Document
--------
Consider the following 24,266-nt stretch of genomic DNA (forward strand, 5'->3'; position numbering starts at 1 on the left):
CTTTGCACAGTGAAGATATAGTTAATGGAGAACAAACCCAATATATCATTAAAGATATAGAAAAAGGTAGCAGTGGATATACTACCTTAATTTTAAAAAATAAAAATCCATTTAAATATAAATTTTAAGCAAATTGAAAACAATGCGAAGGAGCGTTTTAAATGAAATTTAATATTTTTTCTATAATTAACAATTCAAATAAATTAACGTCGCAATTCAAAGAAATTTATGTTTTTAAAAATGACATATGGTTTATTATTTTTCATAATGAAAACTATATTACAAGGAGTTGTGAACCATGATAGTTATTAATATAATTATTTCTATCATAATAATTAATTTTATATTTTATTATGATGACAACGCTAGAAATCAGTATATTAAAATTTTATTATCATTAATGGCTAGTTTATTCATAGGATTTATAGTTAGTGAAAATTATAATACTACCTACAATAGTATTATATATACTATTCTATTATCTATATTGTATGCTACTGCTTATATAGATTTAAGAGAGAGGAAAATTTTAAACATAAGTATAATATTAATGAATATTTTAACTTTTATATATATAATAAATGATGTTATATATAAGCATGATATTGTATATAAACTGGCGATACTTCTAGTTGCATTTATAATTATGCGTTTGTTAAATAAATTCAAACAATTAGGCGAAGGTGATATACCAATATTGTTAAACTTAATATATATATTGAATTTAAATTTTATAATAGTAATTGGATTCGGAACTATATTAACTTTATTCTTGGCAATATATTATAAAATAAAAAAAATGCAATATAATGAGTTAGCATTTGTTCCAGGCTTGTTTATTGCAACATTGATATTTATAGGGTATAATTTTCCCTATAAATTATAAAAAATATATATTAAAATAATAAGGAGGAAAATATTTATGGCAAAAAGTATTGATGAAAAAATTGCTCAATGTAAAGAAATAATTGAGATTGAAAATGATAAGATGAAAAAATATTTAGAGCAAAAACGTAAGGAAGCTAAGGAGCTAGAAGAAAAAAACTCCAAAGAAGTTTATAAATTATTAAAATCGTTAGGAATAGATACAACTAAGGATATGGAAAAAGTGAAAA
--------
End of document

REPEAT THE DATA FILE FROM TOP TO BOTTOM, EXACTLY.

Consider the following 24,266-nt stretch of genomic DNA (forward strand, 5'->3'; position numbering starts at 1 on the left):
CTTTGCACAGTGAAGATATAGTTAATGGAGAACAAACCCAATATATCATTAAAGATATAGAAAAAGGTAGCAGTGGATATACTACCTTAATTTTAAAAAATAAAAATCCATTTAAATATAAATTTTAAGCAAATTGAAAACAATGCGAAGGAGCGTTTTAAATGAAATTTAATATTTTTTCTATAATTAACAATTCAAATAAATTAACGTCGCAATTCAAAGAAATTTATGTTTTTAAAAATGACATATGGTTTATTATTTTTCATAATGAAAACTATATTACAAGGAGTTGTGAACCATGATAGTTATTAATATAATTATTTCTATCATAATAATTAATTTTATATTTTATTATGATGACAACGCTAGAAATCAGTATATTAAAATTTTATTATCATTAATGGCTAGTTTATTCATAGGATTTATAGTTAGTGAAAATTATAATACTACCTACAATAGTATTATATATACTATTCTATTATCTATATTGTATGCTACTGCTTATATAGATTTAAGAGAGAGGAAAATTTTAAACATAAGTATAATATTAATGAATATTTTAACTTTTATATATATAATAAATGATGTTATATATAAGCATGATATTGTATATAAACTGGCGATACTTCTAGTTGCATTTATAATTATGCGTTTGTTAAATAAATTCAAACAATTAGGCGAAGGTGATATACCAATATTGTTAAACTTAATATATATATTGAATTTAAATTTTATAATAGTAATTGGATTCGGAACTATATTAACTTTATTCTTGGCAATATATTATAAAATAAAAAAAATGCAATATAATGAGTTAGCATTTGTTCCAGGCTTGTTTATTGCAACATTGATATTTATAGGGTATAATTTTCCCTATAAATTATAAAAAATATATATTAAAATAATAAGGAGGAAAATATTTATGGCAAAAAGTATTGATGAAAAAATTGCTCAATGTAAAGAAATAATTGAGATTGAAAATGATAAGATGAAAAAATATTTAGAGCAAAAACGTAAGGAAGCTAAGGAGCTAGAAGAAAAAAACTCCAAAGAAGTTTATAAATTATTAAAATCGTTAGGAATAGATACAACTAAGGATATGGAAAAAGTGAAAA